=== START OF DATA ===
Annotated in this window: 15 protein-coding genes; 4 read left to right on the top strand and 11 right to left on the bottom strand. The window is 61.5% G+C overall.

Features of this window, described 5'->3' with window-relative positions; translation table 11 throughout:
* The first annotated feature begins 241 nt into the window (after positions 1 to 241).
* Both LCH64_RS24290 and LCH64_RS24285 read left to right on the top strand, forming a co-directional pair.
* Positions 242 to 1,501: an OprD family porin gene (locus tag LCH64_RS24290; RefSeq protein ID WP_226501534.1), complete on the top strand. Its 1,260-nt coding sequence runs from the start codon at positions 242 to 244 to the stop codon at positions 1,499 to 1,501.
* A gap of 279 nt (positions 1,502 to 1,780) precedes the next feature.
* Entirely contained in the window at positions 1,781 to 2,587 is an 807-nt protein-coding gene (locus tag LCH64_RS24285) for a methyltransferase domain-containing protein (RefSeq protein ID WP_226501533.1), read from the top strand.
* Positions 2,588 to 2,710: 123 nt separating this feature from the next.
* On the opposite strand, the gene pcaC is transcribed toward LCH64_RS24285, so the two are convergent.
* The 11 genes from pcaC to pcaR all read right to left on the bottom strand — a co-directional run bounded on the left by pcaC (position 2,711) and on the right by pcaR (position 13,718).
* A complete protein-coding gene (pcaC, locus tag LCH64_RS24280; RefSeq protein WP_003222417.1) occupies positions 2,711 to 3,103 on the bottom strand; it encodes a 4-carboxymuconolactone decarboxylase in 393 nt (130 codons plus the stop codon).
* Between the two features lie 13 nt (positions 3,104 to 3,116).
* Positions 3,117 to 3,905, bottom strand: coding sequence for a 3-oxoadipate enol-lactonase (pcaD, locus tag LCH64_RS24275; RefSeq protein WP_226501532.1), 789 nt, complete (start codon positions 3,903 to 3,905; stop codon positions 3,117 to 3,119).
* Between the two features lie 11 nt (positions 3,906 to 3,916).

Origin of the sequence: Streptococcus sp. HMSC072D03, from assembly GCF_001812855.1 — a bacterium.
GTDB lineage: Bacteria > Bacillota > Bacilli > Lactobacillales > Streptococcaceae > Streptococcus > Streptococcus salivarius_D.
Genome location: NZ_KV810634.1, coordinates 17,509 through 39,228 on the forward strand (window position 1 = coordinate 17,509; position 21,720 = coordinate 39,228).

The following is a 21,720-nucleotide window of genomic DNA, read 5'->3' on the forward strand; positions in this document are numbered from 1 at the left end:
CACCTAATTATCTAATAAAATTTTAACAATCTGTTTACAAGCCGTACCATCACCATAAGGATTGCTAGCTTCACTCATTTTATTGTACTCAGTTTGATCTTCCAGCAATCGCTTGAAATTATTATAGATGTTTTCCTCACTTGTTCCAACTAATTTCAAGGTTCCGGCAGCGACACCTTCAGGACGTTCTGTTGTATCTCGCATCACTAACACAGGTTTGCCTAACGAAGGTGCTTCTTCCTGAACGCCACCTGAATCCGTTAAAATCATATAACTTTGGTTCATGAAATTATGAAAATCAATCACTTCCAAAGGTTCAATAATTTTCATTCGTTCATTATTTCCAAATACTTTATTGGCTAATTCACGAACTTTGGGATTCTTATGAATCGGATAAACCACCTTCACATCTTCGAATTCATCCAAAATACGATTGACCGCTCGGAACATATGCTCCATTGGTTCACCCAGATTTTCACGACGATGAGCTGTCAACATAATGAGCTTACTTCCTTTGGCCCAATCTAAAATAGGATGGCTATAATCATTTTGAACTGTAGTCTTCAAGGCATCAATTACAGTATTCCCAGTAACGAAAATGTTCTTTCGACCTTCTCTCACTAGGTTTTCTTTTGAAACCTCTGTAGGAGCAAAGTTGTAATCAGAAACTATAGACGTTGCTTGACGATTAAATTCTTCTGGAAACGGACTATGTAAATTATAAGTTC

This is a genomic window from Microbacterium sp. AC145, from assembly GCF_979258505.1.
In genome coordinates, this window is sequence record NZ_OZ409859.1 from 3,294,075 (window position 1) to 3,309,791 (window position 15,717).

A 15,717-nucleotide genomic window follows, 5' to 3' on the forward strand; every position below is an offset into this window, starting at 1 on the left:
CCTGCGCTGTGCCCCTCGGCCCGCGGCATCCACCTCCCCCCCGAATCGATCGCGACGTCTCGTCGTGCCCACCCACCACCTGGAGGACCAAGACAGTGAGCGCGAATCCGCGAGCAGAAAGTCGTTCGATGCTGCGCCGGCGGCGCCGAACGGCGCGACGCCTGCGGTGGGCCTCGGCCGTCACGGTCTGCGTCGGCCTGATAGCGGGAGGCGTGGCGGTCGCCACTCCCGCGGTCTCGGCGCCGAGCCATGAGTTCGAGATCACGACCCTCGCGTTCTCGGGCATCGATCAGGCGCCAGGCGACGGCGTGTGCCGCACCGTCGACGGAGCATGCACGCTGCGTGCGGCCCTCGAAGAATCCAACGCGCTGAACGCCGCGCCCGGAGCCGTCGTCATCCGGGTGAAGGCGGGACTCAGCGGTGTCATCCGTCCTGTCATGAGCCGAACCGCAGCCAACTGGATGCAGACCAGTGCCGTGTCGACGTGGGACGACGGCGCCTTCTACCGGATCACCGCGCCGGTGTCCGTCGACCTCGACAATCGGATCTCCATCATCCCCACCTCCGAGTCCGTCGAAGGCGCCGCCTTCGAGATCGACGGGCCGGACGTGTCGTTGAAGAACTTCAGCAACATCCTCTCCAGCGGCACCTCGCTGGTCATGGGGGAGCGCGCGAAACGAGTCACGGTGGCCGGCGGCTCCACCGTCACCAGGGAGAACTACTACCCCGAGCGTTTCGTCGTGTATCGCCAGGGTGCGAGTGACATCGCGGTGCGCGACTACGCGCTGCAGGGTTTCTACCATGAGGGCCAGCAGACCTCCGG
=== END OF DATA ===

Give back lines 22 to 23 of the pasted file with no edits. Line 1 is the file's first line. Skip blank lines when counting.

A 15,717-nucleotide genomic window follows, 5' to 3' on the forward strand; every position below is an offset into this window, starting at 1 on the left:
CCTGCGCTGTGCCCCTCGGCCCGCGGCATCCACCTCCCCCCCGAATCGATCGCGACGTCTCGTCGTGCCCACCCACCACCTGGAGGACCAAGACAGTGAGCGCGAATCCGCGAGCAGAAAGTCGTTCGATGCTGCGCCGGCGGCGCCGAACGGCGCGACGCCTGCGGTGGGCCTCGGCCGTCACGGTCTGCGTCGGCCTGATAGCGGGAGGCGTGGCGGTCGCCACTCCCGCGGTCTCGGCGCCGAGCCATGAGTTCGAGATCACGACCCTCGCGTTCTCGGGCATCGATCAGGCGCCAGGCGACGGCGTGTGCCGCACCGTCGACGGAGCATGCACGCTGCGTGCGGCCCTCGAAGAATCCAACGCGCTGAACGCCGCGCCCGGAGCCGTCGTCATCCGGGTGAAGGCGGGACTCAGCGGTGTCATCCGTCCTGTCATGAGCCGAACCGCAGCCAACTGGATGCAGACCAGTGCCGTGTCGACGTGGGACGACGGCGCCTTCTACCGGATCACCGCGCCGGTGTCCGTCGACCTCGACAATCGGATCTCCATCATCCCCACCTCCGAGTCCGTCGAAGGCGCCGCCTTCGAGATCGACGGGCCGGACGTGTCGTTGAAGAACTTCAGCAACATCCTCTCCAGCGGCACCTCGCTGGTCATGGGGGAGCGCGCGAAACGAGTCACGGTGGCCGGCGGCTCCACCGTCACCAGGGAGAACTACTACCCCGAGCGTTTCGTCGTGTATCGCCAGGGTGCGAGTGACATCGCGGTGCGCGACTACGCGCTGCAGGGTTTCTACCATGAGGGCCAGCAGACCTCCGG